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Canadian Journal of Gastroenterology
Volume 22, Issue 3, Pages 237-242
Original Article

VSL#3 Probiotic Upregulates Intestinal Mucosal Alkaline Sphingomyelinase and Reduces Inflammation

Isaac Soo,1 Karen L Madsen,1 Qassim Tejpar,1 Beate C Sydora,1 Richard Sherbaniuk,1 Benedetta Cinque,2 Luisa Di Marzio,3 Maria Grazia Cifone,2 Claudio Desimone,2 and Richard N Fedorak1

1Division of Gastroenterology, University of Alberta, Edmonton, Alberta, Canada
2Department of Experimental Medicine, University of L’Aquila, L’Aquila, Italy
3Department of Drug Science, University G D’Annunzio, Chieti, Italy

Received 2 December 2006; Accepted 22 October 2007

Copyright © 2008 Hindawi Publishing Corporation. This is an open access article distributed under the Creative Commons Attribution License, which permits unrestricted use, distribution, and reproduction in any medium, provided the original work is properly cited.


BACKGROUND: Alkaline sphingomyelinase, an enzyme found exclusively in bile and the intestinal brush border, hydrolyzes sphingomyelin into ceramide, sphingosine and sphingosine-1-phosphate, thereby inducing epithelial apoptosis. Reduced levels of alkaline sphingomyelinase have been found in premalignant and malignant intestinal epithelia and in ulcerative colitis tissue. Probiotic bacteria can be a source of sphingomyelinase.

OBJECTIVE: To determine the effect of VSL#3 probiotic therapy on mucosal levels of alkaline sphingomyelinase, both in a mouse model of colitis and in patients with ulcerative colitis.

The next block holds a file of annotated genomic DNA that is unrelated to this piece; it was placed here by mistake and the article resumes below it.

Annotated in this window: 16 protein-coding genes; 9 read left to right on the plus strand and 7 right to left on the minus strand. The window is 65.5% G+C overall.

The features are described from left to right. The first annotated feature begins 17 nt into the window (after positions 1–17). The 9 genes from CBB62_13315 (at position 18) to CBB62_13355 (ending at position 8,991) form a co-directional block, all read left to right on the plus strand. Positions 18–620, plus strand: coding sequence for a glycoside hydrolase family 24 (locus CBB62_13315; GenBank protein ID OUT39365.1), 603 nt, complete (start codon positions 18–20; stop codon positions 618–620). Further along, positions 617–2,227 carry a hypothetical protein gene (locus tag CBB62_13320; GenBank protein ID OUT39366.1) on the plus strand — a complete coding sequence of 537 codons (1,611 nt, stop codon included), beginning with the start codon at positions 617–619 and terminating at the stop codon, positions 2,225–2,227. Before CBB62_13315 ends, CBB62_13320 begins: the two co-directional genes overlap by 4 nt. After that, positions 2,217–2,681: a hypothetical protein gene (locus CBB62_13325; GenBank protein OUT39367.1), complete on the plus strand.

METHODS: Interleukin-10 gene-deficient (IL10KO) and wild type control mice were treated with VSL#3 (109 colony-forming units per day) for three weeks, after which alkaline sphingomyelinase activity was measured in ileal and colonic tissue. As well, 15 patients with ulcerative colitis were treated with VSL#3 (900 billion bacteria two times per day for five weeks). Alkaline sphingomyelinase activity was measured through biopsies and comparison of ulcerative colitis disease activity index scores obtained before and after treatment.

RESULTS: Lowered alkaline sphingomyelinase levels were seen in the colon (P=0.02) and ileum (P=0.04) of IL10KO mice, as compared with controls. Treatment of these mice with VSL#3 resulted in upregulation of mucosal alkaline sphingomyelinase activity in both the colon (P=0.04) and the ileum (P=0.01). VSL#3 treatment of human patients who had ulcerative colitis decreased mean (± SEM) ulcerative colitis disease activity index scores from 5.3±1.8946 to 0.70±0.34 (P=0.02) and increased mucosal alkaline sphingomyelinase activity.

CONCLUSION: Mucosal alkaline sphingomyelinase activity is reduced in the intestine of IL10KO mice with colitis and in humans with ulcerative colitis. VSL#3 probiotic therapy upregulates mucosal alkaline sphingomyelinase activity.